NATIONAL BUREAU OF ECONOMIC RESEARCH
NATIONAL BUREAU OF ECONOMIC RESEARCH

The Lightbulb Paradox: Evidence from Two Randomized Experiments

Hunt Allcott, Dmitry Taubinsky

NBER Working Paper No. 19713
Issued in December 2013
NBER Program(s):   EEE   PE

Imperfect information and inattention to energy costs are important potential justifications for energy efficiency standards and subsidies. We evaluate these policies in the lightbulb market using a theoretical model and two randomized experiments. We derive welfare effects as functions of reduced-form sufficient statistics capturing economic and psychological parameters, which we estimate using a novel within-subject information disclosure experiment. In the context of the model, the main results suggest that moderate subsidies for energy efficient lightbulbs may increase welfare, but informational and attentional biases alone do not justify a ban on incandescent lightbulbs.

download in pdf format
   (1245 K)

email paper

Supplementary materials for this paper:

This paper was revised on August 5, 2014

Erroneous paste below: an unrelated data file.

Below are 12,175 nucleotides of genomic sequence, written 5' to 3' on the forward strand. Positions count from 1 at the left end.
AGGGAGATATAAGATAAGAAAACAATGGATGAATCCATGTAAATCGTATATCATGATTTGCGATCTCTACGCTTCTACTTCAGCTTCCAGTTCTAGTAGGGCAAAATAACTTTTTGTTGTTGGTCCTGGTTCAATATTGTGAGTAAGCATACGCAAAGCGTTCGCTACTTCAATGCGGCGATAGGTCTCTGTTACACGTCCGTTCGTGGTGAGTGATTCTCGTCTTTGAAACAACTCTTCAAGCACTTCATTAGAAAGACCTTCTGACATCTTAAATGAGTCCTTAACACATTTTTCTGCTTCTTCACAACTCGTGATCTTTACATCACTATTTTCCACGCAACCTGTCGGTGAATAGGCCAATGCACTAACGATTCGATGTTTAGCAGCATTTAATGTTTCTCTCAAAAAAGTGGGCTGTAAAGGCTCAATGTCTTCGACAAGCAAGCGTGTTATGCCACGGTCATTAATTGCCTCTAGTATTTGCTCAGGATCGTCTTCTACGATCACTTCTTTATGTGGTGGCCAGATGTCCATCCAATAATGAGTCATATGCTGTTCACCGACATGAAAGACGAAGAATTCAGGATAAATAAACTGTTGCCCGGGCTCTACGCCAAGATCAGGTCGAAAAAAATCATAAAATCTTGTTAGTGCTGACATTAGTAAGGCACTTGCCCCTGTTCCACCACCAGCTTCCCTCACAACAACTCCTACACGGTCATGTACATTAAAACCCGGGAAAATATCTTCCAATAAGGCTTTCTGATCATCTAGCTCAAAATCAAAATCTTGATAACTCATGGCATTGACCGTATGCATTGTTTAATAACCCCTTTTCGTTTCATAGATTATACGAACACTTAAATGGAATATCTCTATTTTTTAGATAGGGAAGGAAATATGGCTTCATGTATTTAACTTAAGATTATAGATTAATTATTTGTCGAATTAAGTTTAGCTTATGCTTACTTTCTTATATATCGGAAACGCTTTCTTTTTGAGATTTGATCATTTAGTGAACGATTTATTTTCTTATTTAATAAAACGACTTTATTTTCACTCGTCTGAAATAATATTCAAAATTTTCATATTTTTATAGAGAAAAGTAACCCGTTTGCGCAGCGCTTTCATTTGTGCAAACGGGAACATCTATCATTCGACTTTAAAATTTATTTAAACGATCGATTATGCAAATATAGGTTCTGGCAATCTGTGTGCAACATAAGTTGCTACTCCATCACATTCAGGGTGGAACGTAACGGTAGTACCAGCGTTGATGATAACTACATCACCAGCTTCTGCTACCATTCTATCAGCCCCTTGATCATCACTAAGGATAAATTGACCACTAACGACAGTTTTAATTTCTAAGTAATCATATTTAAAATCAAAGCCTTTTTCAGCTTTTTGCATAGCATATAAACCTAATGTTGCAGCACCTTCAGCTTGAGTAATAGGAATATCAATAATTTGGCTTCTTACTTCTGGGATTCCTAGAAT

Machine-readable bibliographic record - MARC, RIS, BibTeX

Document Object Identifier (DOI): 10.3386/w19713

Published: Evaluating Behaviorally Motivated Policy: Experimental Evidence from the Lightbulb Market Hunt Allcott Dmitry Taubinsky AMERICAN ECONOMIC REVIEW VOL. 105, NO. 8, AUGUST 2015 (pp. 2501-38)

Users who downloaded this paper also downloaded these:
Davis w19736 The Economic Cost of Global Fuel Subsidies
Metcalf w19729 The Economics of Energy Security
Allcott, Mullainathan, and Taubinsky w17977 Energy Policy with Externalities and Internalities
Gilbert and Graff Zivin w19510 Dynamic Salience with Intermittent Billing: Evidence from Smart Electricity Meters
Bloom w19714 Fluctuations in Uncertainty
 
Publications
Activities
Meetings
NBER Videos
Themes
Data
People
About

National Bureau of Economic Research, 1050 Massachusetts Ave., Cambridge, MA 02138; 617-868-3900; email: info@nber.org

Contact Us